It Took a Moment
Listened to the show Saturday and it was not bad. It had been one of those hot windy days where you see little ripples of heat on the road and everything feels dry and crackly and the word “lemon” makes you salivate. The kids had ridden their bikes over to the church parking lot where a fire hydrant had burst and water was shooting everywhere. Apparently the fire department was taking its sweet time on purpose since nearly every kid in town had shown up and was playing in the water and the small pond that had been formed.
It wasn’t unbearably hot, but by the time I’d finished washing all the windows, I was thinking a shower would feel nice. So I undressed in the mudroom, where I threw my clothes into the laundry basket, and was halfway up the stairs when I remembered the bottle of cucumber shower gel I’d picked up at the store on Friday. It was still in the car. I went back down the stairs, and instead of getting dressed, I just grabbed Mr. Sundberg’s trench coat from the mudroom closet, put it on, and went out to the garage, shutting the door behind me.
The shower gel was in the car along with some Fourth of July cookie decors and a package of thank you cards and some Orange Crush and Tootsie Rolls. I’d forgotten I’d picked up these things, and it was a lovely surprise. The fact that I’d locked myself out of the house was not. Long story short, I spent most of the afternoon in the car, waiting for Mr. Sundberg to come home from his fishing outing, paging through the car manual trying to figure out how to turn off that dang little green light on the dash, eating two-thirds of the sack of Tootsie Rolls, drinking one can of Orange Crush and opening another, and writing five thank you cards to various neighbors for produce so generously shared this spring and summer.
I don’t know how long I’d been there before I fell asleep, or how long I’d been asleep before I woke up, but when I did wake up, it took a moment. Mr. Sundberg’s car wasn’t in the garage next to mine, but the door had been opened and there was a Post-It note on the window next to me. It read, “Went to get some wine. Back in a few.” And he was.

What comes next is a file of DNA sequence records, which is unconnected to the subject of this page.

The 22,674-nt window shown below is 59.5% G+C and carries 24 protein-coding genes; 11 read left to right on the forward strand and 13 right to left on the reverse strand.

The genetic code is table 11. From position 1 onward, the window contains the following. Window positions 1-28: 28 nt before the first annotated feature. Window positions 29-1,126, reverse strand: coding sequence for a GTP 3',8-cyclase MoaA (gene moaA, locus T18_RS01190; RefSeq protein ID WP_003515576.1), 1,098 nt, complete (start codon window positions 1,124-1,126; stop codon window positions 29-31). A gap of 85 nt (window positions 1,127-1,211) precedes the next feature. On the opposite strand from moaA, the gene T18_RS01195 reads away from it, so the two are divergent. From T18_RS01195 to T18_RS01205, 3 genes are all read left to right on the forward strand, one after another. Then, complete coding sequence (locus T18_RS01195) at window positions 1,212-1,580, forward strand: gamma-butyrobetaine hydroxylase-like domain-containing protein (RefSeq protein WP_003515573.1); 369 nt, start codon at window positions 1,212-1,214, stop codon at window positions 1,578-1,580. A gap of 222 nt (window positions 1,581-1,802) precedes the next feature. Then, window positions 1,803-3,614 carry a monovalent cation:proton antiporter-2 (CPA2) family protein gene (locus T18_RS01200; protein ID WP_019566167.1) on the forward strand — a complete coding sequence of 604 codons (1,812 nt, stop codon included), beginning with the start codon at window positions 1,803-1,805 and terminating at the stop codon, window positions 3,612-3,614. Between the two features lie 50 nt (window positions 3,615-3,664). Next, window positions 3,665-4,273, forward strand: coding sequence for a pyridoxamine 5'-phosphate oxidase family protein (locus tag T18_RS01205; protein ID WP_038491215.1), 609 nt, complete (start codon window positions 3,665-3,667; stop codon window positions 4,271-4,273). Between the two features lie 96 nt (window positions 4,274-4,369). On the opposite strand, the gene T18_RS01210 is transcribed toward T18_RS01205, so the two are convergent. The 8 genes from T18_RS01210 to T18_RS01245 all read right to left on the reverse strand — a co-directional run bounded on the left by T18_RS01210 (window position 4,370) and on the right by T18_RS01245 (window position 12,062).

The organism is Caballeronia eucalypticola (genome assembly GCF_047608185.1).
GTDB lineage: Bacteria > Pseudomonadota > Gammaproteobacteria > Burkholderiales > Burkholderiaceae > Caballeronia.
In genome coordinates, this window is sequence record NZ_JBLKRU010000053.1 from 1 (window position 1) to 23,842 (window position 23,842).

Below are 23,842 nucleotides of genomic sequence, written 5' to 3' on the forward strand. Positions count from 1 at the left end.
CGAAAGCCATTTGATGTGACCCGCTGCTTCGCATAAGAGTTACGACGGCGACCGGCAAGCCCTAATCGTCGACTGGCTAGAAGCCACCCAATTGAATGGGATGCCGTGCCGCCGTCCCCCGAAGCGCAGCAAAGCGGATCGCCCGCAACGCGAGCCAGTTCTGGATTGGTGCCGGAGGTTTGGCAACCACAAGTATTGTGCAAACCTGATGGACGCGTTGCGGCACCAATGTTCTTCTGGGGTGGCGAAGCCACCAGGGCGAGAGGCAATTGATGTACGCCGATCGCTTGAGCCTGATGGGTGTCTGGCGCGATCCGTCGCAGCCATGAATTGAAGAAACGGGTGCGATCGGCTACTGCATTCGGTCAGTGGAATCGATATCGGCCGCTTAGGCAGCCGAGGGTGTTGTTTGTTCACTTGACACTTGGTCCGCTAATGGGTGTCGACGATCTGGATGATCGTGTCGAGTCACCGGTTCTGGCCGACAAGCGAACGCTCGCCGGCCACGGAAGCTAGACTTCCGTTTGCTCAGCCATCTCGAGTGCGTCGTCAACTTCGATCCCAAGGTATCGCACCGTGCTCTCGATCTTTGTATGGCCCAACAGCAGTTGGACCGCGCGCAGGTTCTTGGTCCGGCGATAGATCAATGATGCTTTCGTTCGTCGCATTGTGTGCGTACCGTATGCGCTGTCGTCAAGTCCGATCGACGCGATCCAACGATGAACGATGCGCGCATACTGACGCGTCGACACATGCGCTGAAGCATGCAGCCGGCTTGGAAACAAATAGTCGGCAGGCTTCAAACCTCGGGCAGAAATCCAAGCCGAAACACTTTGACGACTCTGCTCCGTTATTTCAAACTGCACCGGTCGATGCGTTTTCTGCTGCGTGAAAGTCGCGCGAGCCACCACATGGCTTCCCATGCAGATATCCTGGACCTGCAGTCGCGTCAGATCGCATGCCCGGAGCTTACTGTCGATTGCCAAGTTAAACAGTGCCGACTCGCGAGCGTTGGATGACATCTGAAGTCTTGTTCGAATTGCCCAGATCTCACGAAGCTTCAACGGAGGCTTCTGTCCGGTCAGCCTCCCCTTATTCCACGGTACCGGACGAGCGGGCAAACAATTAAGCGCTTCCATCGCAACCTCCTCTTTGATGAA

Teriyaki Shish Kabob
Both kids and adults will love these kabobs. They’re light and tangy and lovely on a bed of rice. Serve with tropical drinks with those little umbrellas in them, and a slice of key lime or lemon pie on a hot, windy day.
1/2 cup dark corn syrup
1/3 cup soy sauce
1/4 cup dry sherry
1 tsp. fresh ginger, minced
2 cloves garlic, minced
1/4 tsp. pepper
1 1/2 to 2 lbs. boneless sirloin or chuck steak
Small mushrooms, zucchini wedges, water chestnuts, cherry tomatoes, pineapple chunks, onion chunks, carrots, or other vegetables of choice. Cut steak into 1 or 2 inch cubes or thin strips, as desired. In large bowl, combine corn syrup, soy, sherry, ginger, garlic and pepper. Mix thoroughly. Add steak strips and toss to coat well. Cover and refrigerate, stirring occasionally, several hours or overnight. Remove steak from marinade, reserving marinade. Thread steak onto shish kabob skewers alternating with vegetables. (You may parboil the mushrooms, onion and zucchini for 5 minutes before grilling, if desired.) Grill about six inches from hot coals, turning and basting with reserved marinade about seven minutes, or until done to your liking.